A close-up look at NYC education policy, politics,and the people who have been, are now, or will be affected by these actions and programs. ATR CONNECT assists individuals who suddenly find themselves in the ATR ("Absent Teacher Reserve") pool and are the "new" rubber roomers, people who have been re-assigned from their life and career. A "Rubber Room" is not a place, but a process.
New York Education Commissioner John King recently started a series of forums co-sponsored with the New York State PTA to talk about the Common Core State Standards — but things didn’t go as planned. At the Poughkeepsie forum a few days ago, audience members were less than polite when they were given little opportunity to speak, and he cancelled other stops on his mini-tour. In this post, award-winning Principal Carol Burris of South Side High School in New York, talks about what this all means for the reform movement in New York.
Burris has for more than a year chronicled on this blog the many problems with the test-driven reform in New York (here, and here and here and here, for example). She was namedNew York’s 2013 High School Principal of the Year by the School Administrators Association of New York and the National Association of Secondary School Principals, and in 2010, tapped as the 2010 New York State Outstanding Educator by the School Administrators Association of New York State. She is the co-author of the New York Principals letter of concern regarding the evaluation of teachers by student test scores. It has been signed by more than 1,535 New York principals and more than 6,500 teachers, parents, professors, administrators and citizens. You can read the letter by clicking here.
By Carol Burris
Thomas Sergiovanni was a renowned international scholar of educational leadership. In his book,Moral Leadership, he explains the differences between subordinates and followers. Sergiovanni argued that educational leaders need followers because followers are not led by coercion, but rather by commitment to beliefs, values and ideals. In a 1990 article for Educational Leadership he wrote:
When followership is established, bureaucratic authority and psychological authority are transcended by moral authority.
The New York State Education Department has lost its moral authority, as defined by Sergiovanni. That loss was clearly on display at a recent New York State PTA-sponsored hearing on the Common Core in Poughkeepsie, New York. By the last half hour of the evening, the audience was both boisterous and impassioned, angered because there was limited opportunity to speak. What little time remained for the audience was twice interrupted by Commissioner John King, who had held the floor for an hour and a half.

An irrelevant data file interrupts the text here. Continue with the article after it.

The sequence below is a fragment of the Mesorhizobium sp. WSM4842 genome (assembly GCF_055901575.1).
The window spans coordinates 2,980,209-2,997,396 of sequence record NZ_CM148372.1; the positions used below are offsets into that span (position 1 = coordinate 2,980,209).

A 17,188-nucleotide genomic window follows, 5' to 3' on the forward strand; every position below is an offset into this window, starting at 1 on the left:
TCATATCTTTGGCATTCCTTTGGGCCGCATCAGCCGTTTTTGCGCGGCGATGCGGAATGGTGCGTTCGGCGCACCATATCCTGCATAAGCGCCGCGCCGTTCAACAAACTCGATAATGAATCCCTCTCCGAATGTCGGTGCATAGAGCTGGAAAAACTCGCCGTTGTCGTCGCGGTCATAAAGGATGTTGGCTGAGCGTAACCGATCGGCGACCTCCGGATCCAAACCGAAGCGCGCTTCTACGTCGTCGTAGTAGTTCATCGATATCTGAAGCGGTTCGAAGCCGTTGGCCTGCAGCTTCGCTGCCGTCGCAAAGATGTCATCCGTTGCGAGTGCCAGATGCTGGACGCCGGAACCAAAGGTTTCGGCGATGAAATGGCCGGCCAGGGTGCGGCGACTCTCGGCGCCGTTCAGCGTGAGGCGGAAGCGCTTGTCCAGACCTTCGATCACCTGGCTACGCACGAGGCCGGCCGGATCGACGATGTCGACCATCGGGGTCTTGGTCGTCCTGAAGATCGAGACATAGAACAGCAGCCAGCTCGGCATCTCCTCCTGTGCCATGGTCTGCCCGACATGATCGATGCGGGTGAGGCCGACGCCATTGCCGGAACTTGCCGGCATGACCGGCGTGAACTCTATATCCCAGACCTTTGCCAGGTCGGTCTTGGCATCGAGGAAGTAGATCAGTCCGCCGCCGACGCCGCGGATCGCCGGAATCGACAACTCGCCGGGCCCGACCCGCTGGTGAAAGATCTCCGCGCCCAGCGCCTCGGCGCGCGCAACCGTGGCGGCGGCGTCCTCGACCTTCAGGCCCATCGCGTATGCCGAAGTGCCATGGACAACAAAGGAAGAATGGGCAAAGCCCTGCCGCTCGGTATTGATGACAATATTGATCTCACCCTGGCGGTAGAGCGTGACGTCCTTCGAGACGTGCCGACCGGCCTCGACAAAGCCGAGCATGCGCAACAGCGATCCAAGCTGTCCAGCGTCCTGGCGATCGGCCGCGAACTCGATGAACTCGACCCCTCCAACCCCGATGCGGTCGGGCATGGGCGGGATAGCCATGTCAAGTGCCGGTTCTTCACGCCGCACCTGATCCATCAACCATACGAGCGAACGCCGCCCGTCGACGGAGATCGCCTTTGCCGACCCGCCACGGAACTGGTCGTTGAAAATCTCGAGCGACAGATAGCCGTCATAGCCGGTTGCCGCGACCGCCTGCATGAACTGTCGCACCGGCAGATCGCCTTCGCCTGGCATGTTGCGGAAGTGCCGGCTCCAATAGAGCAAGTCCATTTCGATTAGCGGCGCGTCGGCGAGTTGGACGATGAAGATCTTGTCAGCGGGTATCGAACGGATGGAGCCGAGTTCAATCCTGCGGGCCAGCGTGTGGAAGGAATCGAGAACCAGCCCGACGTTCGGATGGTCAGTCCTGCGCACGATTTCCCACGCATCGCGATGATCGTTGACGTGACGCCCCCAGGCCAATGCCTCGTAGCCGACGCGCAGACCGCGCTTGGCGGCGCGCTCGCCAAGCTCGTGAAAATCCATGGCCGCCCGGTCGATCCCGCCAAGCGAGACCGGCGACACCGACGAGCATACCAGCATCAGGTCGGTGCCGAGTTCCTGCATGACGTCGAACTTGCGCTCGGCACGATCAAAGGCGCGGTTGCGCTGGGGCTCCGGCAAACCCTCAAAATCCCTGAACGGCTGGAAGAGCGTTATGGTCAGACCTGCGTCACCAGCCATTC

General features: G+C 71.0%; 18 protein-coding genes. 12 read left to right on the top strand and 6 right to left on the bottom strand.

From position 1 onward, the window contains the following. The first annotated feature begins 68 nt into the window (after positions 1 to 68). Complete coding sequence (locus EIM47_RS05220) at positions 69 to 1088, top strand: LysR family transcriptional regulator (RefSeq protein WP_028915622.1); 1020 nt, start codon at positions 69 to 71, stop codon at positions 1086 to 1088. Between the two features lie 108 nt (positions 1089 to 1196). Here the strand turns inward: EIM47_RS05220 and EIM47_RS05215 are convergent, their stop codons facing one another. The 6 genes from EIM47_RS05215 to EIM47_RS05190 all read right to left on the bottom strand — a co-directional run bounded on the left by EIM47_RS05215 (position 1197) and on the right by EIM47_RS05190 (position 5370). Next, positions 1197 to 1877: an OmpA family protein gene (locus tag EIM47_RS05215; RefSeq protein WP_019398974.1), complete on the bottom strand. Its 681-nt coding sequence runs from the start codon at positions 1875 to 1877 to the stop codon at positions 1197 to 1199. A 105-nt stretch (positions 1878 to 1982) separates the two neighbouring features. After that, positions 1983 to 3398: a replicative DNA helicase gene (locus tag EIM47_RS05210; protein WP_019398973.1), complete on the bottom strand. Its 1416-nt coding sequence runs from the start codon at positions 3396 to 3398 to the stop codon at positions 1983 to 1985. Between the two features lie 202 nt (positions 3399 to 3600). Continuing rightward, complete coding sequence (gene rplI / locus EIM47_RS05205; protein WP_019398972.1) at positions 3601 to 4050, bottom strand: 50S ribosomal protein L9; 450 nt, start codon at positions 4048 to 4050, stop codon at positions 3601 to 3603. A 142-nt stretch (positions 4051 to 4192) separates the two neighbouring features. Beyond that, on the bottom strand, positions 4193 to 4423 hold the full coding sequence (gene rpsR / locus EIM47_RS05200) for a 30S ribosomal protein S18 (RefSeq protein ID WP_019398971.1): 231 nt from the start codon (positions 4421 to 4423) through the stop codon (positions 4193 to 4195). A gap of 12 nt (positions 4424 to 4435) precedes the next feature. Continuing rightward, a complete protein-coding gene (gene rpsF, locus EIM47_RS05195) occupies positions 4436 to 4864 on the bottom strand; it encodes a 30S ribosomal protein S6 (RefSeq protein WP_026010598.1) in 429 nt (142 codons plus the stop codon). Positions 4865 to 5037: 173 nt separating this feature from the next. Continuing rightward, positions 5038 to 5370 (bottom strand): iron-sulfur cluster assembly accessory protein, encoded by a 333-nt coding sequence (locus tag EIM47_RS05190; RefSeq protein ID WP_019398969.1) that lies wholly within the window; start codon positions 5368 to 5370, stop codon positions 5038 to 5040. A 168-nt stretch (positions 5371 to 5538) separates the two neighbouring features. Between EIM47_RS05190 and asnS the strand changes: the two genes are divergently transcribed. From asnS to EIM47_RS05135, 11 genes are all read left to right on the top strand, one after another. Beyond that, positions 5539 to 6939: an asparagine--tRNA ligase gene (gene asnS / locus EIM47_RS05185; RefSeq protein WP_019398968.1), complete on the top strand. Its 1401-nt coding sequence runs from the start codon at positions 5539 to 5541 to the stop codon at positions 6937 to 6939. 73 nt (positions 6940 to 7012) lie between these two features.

The miffed King then reacted by cancellingupcoming scheduled forums. In response to an inquiry about the cancellation by Long Island’s Newsday, King responded:
I was looking forward to engaging in a dialogue with parents across the state. I was eagerly anticipating answering questions from parents about the Common Core and other reforms we’re moving ahead with in New York State. Unfortunately, the forums sponsored by the New York State PTA have been co-opted by special interests whose stated goal is to “dominate” the questions and manipulate the forum.”
The people in the audience at the Poughkeepsie forum were teachers and parents. The common “special interests” of both groups are children.
What occurred in Poughkeepsie is not surprising to those who have followed the course of reform in New York led by John King. John King was a teacher for only three years—teaching in Puerto Rico, in a private school and in a charter school in Boston. After his short career as a teacher, he became the co-director of Roxbury Prep, a charter school with fewer than 200 students during his tenure. Five years later, he became the managing director of Uncommon Charter Schools.
In 2000, John King entered the Inquiry Doctoral Program at Columbia University’s Teachers College. Each Inquiry cohort was small and intimate—about 25 students. I know the program well—I was a member of the 1999 cohort. A fellow member of John King’s cohort was the wife of billionaire Jim Tisch, Merryl Tisch, who was appointed to the New York State Board of Regents four years earlier. King and Tisch took classes together for two years. In April of 2009, Merryl became the Regents’ chancellor. In September 2009, John King was appointeddeputy commissioner of education. Two years later, John King was appointed commissioner following the abrupt resignation of David Steiner. It was the meteoric rise of a man who became commissionerat 36 years of age.
King has surrounded himself with bright young people, most of whom like King, have limited or no experience in public education. They are called the Regents Fellows. Their positions arefunded by donations, including a million-dollar gift from Chancellor Tisch herself, and nearly a million dollars from Bill Gates. Ata recent gatheringof Long Island school leaders, Tisch was asked about the Fellows. She chided the audience, telling them that they should be grateful for the private donations. The skeptical audience, however, well understood that there is nothing like a million dollar donation to ensure that ‘my will be done.’
‘My will be done’ has been the tone and the tenor of chaotic reform in New York. In its rush to implement teacher evaluations, the Common Core and new testing, the state leadership has likened it tobuilding a plane in the air. Cut scores anchored to ridiculously high performance on the SAT caused proficiencyscores to plummet. Students, often in tears, rushed to finish tests that were too difficult and too long. The Common Core Algebra modules are still not finished, even though teachers must teach the course to students now. Rushed APPR plans reviewed by law school students and supervised by a young, former Teach For America grad now Fellow, led to disastrous results such as those of Syracuse, where 40% of the teachers were rated below effective and no elementary or middle school teacherwas found to be highly effective.
Syracuse is not alone—other districts have simply chosen to hide their disasters. The very APPR rating bands themselvesproduce illogical results, leaving one to wonder if the department can add three, two-digit numbers. The confusion continues. Just a few days ago, the department’s website directed those who wanted information about the parent portalto a telephone number of a sex chat line. From APPR, to the Common Core, to 3-8 testing, the plane being built in the air is falling apart.